As an internal corporate trainer and learning consultant I have often been faced with the challenge of coming up with a training session or workshop meant to "make people happier about their jobs". This usually occurred when some unpopular change was happening in the organization, when targets went up or when market conditions lead to decreased bonuses.
Basically, training was required as a quick fix for more or less justified dissatisfaction.
It never worked for more than a couple of days because trainers (me included) are not entertainers and because whatever generated the negative feelings did not go away with a workshop.
Learning is indeed paramount to employee engagement but its function is to sustain a positive attitude not to mend things that have gone awry.
Engagement comes on a spectrum
In order to make the right decisions about what to do regarding employee engagement, it's crucial for HR professionals to be aware that in this respect there are actually three categories of workers:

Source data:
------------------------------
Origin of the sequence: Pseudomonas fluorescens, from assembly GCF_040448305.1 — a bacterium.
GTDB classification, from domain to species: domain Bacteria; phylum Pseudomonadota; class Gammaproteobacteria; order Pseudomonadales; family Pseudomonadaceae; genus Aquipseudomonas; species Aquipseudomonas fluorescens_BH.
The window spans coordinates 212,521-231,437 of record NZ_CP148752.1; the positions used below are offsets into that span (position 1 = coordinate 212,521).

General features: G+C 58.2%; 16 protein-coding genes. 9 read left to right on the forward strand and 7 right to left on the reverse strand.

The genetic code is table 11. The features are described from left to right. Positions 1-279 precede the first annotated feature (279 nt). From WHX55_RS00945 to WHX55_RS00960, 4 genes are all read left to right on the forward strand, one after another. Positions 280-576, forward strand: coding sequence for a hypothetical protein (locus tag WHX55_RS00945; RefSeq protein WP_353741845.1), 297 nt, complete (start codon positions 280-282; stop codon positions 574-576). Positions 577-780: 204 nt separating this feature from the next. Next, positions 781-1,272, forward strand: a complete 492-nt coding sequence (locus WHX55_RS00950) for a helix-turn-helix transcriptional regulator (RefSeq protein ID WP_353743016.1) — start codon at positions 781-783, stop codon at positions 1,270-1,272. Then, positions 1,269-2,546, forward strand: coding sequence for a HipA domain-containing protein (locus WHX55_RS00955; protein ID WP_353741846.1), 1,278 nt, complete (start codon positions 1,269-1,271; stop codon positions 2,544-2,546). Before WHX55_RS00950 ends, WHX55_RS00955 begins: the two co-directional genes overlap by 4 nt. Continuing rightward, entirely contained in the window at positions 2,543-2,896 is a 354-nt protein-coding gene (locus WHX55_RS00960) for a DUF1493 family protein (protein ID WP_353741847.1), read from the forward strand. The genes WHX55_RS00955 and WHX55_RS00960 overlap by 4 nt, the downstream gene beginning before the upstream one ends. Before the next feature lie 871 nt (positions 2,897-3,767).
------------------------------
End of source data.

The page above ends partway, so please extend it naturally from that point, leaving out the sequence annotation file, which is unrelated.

- Engaged employees — are those who genuinely love what they do. They take complete responsibility and ownership of their tasks and are proud of and loyal to the organization. They are the people who should be enrolled in leadership development programs.
- Not engaged employees — are those who feel all right about what they do but stick to the requirements and don’t have any enthusiasm for their projects. They are with a company mainly because the benefits suit them and they feel comfortable there, not because they adhere to its mission or values. With the right approach, this type of worker can become engaged.
- Disengaged employees — are the ones I have mentioned before; they are more or less disgruntled, do not believe in the company’s mission and values (or they regard them as a hypocritical front for sheer profit gain) and spread negativity by constantly complaining and opposing every new idea or project. It is highly unlikely to convert this crowd into engaged employees.
4 Things that help boost employee engagement
There are several factors that can have a positive impact on employee engagement:
A good organizational infrastructure